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Wailuku River State Park
Wailuku River State Park

Wailuku River State Park

Free admission
Daily during daylight hours
Waianuenue Avenue, Hilo, Hawaii

The Basics

Just outside of Hilo on Hawaii’s Big Island, Wailuku River State Park’s accessible natural wonders draw in locals and tourists on outings from Hilo as well as day trippers from the rest of the island. The park is a popular destination on many tours of the Big Island from scenic helicopter flights to overland tours that also explore the nearby Volcanoes National Park and black sand beaches.

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Things to Know Before You Go

  • A great stop for nature lovers and photographers.
  • Rainbow Falls, Boiling Pots, and Pe’epe’e Falls are best viewed from the overlooks because trails to the attractions are steep and slippery.
  • The park is free and the overlooks are wheelchair accessible.
  • Swimming in the river is not recommended due to the risk of flash flooding.
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Trip ideas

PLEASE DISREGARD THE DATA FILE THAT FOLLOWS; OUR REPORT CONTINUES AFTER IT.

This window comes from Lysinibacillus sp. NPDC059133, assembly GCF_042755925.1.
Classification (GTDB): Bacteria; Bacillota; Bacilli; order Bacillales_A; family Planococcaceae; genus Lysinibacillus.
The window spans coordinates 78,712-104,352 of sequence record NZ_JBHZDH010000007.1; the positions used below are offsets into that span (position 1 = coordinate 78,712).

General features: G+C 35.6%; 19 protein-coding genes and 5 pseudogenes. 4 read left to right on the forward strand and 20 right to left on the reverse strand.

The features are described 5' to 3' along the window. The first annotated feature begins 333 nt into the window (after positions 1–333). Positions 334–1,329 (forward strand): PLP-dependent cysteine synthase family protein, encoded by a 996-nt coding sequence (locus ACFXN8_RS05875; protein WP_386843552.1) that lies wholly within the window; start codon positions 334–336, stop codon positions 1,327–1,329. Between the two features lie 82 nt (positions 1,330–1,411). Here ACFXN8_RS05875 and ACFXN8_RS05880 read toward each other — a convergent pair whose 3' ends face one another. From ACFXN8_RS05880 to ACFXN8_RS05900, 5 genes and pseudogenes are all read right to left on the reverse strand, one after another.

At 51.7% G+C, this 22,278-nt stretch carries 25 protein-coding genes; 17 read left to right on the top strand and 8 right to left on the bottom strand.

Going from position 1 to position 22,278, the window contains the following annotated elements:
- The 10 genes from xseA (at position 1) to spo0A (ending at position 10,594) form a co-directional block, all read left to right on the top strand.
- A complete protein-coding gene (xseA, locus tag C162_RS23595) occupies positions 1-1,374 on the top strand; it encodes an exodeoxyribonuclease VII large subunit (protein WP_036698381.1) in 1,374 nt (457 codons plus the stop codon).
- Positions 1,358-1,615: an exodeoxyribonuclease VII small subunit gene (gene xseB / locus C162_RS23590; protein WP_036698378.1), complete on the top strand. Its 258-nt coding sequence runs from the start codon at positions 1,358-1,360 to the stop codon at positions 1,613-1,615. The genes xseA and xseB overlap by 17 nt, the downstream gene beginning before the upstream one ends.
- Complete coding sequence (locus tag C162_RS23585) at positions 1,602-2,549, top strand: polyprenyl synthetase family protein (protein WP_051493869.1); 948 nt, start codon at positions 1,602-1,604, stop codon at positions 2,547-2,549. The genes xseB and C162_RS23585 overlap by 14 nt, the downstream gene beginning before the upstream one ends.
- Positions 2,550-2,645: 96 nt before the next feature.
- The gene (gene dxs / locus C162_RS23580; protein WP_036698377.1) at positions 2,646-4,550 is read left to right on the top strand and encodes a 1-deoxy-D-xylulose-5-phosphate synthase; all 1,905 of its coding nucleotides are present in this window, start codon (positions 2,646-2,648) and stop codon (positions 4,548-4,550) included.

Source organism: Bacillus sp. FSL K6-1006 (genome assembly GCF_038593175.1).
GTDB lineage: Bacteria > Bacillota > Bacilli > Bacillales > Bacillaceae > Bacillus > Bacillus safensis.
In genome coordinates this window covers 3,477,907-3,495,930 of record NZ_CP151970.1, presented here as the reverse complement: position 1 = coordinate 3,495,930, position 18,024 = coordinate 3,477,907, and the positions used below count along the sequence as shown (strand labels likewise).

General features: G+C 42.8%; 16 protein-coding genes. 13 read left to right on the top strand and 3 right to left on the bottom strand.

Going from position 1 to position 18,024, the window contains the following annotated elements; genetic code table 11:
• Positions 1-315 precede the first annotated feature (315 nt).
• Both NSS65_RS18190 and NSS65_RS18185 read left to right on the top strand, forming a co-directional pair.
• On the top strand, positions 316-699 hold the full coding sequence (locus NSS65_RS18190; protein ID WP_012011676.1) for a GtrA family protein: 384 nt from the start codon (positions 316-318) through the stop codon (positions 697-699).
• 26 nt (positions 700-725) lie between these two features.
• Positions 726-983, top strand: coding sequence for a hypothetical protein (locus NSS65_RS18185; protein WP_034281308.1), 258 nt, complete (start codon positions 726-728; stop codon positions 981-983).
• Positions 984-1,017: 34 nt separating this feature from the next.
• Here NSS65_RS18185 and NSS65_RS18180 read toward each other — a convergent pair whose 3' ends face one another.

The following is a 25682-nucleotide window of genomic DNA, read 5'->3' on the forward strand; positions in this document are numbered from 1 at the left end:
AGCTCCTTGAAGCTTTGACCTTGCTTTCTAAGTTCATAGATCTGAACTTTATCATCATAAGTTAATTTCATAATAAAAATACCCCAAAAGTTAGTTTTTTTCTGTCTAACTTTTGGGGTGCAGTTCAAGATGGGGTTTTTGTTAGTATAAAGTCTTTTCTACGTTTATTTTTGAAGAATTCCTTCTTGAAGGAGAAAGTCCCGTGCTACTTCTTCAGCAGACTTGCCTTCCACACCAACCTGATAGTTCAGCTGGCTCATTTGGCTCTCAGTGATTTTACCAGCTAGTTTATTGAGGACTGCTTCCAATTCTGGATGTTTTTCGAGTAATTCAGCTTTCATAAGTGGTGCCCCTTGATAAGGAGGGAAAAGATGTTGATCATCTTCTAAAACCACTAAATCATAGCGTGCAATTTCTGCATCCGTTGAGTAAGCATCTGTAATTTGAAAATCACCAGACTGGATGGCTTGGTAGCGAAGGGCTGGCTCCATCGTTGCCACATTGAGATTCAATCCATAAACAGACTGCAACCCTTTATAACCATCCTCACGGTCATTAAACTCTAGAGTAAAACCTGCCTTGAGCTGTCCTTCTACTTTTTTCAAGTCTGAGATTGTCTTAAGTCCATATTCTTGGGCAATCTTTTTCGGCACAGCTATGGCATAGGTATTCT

How to Get There

The park is an easy jaunt from Hilo by car or bicycle. Take Waianuenue Avenue two miles from downtown and turn on Rainbow Drive to find the parking lot for Rainbow Falls. To reach the Boiling Pots and Pe’epe’e Falls overlook continue 1.5 miles (2.4 kilometers) past the turnoff for Rainbow Falls. If you are visiting from a different part of the island, consider a tour which includes the falls alongside other Keaukaha Coast attractions.

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When to Get There

The park is open daily from dawn to dusk. The best time to see rainbows at the falls is around 10am on a sunny day. To see the falls and boiling pots at their most dramatic, visit after a heavy rain. If water levels are low you will not see the boiling effect at the Boiling Pots. To avoid crowds, visit before the tour buses that typically arrive between 10am and 2pm.

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Wildcard

The Creation of the Boiling Pots The Boiling Pots were formed by the combined effects of water and lava at the point where the Mauna Loa and Mauna Kea volcanoes met and the Wailuku River coursed through, creating the gorge. When the lava cooled in the river bed it formed the deep vertical columns that are now the Boiling Pots. When the water is not high enough to create the boiling action the section of the river appears as a series of terraced pools.

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